Let's demystify corked wine and what it means. Read on.
If you've run in wine circles, you've probably heard someone say, 'I think this wine is corked'.
Corked wine or Cork Taint has been a debated topic of discussion since the 1980s when it was discovered.
So What Is Corked Wine?
Corked wine is when Cork Taint impacts the cork closure. What's important to mention here is that a wine can only be corked if it has a natural cork enclosure. Screw caps and synthetic cork closures may still contain wines with flaws, but cork taint is reserved for cork closures.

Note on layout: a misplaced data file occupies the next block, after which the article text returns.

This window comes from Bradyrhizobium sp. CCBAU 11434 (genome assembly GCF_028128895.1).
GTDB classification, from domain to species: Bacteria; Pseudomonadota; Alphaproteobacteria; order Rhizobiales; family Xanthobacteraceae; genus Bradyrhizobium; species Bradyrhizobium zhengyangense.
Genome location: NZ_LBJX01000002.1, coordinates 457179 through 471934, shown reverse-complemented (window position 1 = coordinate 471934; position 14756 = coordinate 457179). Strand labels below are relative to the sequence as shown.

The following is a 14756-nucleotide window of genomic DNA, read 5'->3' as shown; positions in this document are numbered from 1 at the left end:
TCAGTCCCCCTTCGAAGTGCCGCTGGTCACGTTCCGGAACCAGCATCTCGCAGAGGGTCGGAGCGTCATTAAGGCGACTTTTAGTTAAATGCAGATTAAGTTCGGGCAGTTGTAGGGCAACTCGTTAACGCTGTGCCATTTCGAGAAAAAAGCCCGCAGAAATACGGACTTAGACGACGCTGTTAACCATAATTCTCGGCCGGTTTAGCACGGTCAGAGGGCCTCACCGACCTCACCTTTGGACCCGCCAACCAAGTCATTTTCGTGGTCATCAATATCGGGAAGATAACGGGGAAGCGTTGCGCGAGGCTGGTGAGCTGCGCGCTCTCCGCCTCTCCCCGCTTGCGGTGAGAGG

The actual flaw (Cork Taint) is from a chemical compound called 2,4,6-trichloroanisole, or TCA for short. TCA occurs when natural cork fungi come in contact with certain winery sterilization products. Once the wine is exposed to TCA, it becomes flawed or corked.
How To Tell If A Wine Is Corked?
Corked wine smells like wet cardboard or a damp basement. The wine will fall flat on the palate, with the fruit being muted and reduced. Note that while TCA can render wine undrinkable, it is harmless.
The existence of corked wine should not scare you or steer you away from drinking wine. It is estimated that less than 4% of wines are corked, and if you run into one, you can return it or exchange it for a different bottle. All restaurants and bottle shops will stand behind their wines and gladly address your concerns about corked wine.